Written evidence submitted by the Energy Networks Association (DHH0021)
Energy Networks Association represents the companies that operate and maintain the gas and electricity grid network in the UK and Ireland. Serving over 30 million customers, they are responsible for the transmission and distribution network of “wires and pipes” that keep our lights on, our homes warm and our businesses running.
ENA members believe that if our power, heat, transport, waste and industrial sectors are all interdependent, then so must the solutions for their decarbonisation. Solutions will be driven locally as well as nationally. There are a number of areas in which industry and government can focus on with the right regulatory support to accelerate economic recovery and a carbon neutral future and we are working with Ofgem and the government to support this.
The scale of the challenge ahead is vast. The networks are looking to the future and the ‘difficult to reach’ sectors – including heating - which we need to decarbonise to fulfil our Net Zero obligations. We are ready to provide the digitalised backbone to the national uptake of electric vehicles, a fully flexible energy system and decarbonisation of heating systems.
There will need to be significantly more investment in the low voltage network which will be the primary enabler of the increase of electric vehicles and heat pumps.
Furthermore, through Energy Networks Association’s Gas Goes Green programme, Britain’s gas network companies have made clear their commitment to creating the world’s first zero carbon gas grid, here in the UK, and to delivering the innovation projects needed to tackle the operational and technical challenges associated with the deployment of hydrogen and biomethane.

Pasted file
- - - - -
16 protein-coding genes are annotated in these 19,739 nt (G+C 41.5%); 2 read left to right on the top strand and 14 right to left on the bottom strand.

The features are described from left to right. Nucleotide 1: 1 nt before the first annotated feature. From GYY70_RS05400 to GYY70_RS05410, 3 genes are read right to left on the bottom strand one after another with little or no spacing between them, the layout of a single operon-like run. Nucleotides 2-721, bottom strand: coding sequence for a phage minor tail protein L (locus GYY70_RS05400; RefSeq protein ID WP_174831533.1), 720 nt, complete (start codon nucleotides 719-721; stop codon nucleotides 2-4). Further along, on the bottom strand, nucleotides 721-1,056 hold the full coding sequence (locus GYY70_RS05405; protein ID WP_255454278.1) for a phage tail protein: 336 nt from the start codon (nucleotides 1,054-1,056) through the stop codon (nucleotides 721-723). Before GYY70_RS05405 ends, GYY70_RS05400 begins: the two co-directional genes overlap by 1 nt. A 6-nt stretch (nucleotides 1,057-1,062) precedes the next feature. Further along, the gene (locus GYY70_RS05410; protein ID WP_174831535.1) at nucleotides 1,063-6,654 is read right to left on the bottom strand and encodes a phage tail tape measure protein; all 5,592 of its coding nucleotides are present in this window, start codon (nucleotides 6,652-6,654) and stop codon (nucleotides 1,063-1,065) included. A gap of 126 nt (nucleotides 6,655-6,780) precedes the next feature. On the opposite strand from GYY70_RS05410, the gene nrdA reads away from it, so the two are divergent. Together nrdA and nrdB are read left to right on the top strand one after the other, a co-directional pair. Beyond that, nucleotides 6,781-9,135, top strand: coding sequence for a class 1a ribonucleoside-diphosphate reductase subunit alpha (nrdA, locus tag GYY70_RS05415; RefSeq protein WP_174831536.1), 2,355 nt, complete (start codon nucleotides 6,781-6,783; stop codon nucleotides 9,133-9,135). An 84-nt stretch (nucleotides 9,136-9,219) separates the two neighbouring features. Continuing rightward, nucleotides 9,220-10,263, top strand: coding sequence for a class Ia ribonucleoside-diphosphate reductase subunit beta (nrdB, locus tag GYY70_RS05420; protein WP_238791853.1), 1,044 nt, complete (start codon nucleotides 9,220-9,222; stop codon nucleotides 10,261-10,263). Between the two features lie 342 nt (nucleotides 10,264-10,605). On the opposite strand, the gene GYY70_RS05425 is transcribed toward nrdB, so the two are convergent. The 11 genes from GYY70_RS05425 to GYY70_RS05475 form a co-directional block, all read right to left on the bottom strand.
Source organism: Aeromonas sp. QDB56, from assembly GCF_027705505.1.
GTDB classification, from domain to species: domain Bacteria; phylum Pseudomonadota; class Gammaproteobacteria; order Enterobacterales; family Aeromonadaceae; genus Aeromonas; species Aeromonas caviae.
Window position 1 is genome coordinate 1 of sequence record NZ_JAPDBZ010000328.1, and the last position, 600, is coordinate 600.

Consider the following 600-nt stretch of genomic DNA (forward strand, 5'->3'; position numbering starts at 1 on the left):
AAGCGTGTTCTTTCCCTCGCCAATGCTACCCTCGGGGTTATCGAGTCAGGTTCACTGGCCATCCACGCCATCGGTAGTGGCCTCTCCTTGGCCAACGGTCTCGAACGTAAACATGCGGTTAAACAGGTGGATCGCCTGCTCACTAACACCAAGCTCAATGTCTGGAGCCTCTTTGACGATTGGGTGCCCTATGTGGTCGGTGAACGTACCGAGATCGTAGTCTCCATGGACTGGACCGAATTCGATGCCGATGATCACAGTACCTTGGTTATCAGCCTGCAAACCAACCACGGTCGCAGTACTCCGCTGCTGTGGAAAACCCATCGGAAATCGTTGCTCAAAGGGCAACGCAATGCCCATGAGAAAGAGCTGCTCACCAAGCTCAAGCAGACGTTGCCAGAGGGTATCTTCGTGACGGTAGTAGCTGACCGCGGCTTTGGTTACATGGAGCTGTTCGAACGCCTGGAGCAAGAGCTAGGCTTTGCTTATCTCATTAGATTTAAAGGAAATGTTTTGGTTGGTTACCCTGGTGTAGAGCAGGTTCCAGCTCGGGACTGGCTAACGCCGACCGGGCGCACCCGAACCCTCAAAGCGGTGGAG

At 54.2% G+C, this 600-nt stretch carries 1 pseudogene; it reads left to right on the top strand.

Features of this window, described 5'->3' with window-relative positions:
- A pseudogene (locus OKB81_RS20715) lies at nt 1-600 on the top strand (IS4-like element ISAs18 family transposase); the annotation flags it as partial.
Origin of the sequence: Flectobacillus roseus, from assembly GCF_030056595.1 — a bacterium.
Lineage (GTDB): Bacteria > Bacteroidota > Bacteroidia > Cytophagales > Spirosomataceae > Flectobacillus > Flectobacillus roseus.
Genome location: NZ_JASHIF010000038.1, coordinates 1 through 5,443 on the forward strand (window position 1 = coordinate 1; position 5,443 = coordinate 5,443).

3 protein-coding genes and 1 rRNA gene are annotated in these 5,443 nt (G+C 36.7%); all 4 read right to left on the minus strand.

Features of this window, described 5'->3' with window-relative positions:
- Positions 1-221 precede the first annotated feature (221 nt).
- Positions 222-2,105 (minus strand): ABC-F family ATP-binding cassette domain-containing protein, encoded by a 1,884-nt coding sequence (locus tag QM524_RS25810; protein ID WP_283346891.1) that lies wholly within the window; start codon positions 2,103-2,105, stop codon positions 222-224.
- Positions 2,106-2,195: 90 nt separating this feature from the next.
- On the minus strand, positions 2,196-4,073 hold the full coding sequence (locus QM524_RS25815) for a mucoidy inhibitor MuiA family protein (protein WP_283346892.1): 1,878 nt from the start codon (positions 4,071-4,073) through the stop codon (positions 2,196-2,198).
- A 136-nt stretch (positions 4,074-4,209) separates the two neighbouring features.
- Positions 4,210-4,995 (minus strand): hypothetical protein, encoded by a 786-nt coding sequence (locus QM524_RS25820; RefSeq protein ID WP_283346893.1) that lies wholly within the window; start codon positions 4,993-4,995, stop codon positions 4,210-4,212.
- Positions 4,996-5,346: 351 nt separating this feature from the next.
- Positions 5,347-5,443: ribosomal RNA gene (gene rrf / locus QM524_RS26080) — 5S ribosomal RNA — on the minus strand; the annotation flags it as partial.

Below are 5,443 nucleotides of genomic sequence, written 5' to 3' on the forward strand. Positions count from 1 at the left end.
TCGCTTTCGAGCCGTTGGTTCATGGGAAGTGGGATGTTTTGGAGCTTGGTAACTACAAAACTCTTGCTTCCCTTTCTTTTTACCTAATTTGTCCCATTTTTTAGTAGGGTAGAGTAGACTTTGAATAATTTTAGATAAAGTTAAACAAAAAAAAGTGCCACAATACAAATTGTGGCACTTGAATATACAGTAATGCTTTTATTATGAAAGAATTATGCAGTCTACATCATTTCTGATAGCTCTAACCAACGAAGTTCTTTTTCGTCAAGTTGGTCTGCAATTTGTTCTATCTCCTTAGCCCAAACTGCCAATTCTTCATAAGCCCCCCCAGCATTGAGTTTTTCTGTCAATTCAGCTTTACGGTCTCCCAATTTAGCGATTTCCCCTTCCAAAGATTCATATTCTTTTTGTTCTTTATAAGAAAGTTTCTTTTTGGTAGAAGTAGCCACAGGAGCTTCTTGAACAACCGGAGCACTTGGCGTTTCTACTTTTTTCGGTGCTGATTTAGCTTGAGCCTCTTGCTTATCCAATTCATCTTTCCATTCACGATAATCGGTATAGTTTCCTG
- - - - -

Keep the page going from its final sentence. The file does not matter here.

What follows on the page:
The UK has the opportunity to create the world’s first zero carbon gas grid. However, other countries (e.g. Germany and Australia) are already pushing ahead, so there is a significant cost of inaction. Establishing a world leading hydrogen economy in the UK could deliver:
- 221,000 Jobs and £176bn of private sector investment across the UK
- A major contribution to our Net Zero targets across power, heat, transport and industry
- Help deliver the decarbonisation of heat in the least cost way, minimising disruption for consumers and up-front costs
- Create new UK-based green industries and a whole new supply chain
As companies investing in this sector, we are ready to move ahead with c£1bn of investments, including a series of ‘shovel ready’ projects right across the UK to help start to deliver the benefits across the country.
As regulated monopolies, which are publicly and directly accountable to the energy regulator Ofgem, Government and Parliament through a price control system, energy networks act as an important lever of public policy. With the right long-term policy and regulatory frameworks, the network companies can continue to perform this important role.
ENA would welcome the opportunity to give evidence to the Committee or support the Committee in sourcing expertise from our membership.
- What has been the impact of past and current policies for low carbon heat, and what lessons can be learnt, including examples from devolved administrations and international comparators?
- Please refer to our members’ submissions for details on this question.
- What key policies, priorities and timelines should be included in the Government’s forthcoming ‘Buildings and Heat Strategy’ to ensure that the UK is on track to deliver Net Zero? What are the most urgent decisions and actions that need to be taken over the course of this Parliament (by 2024)?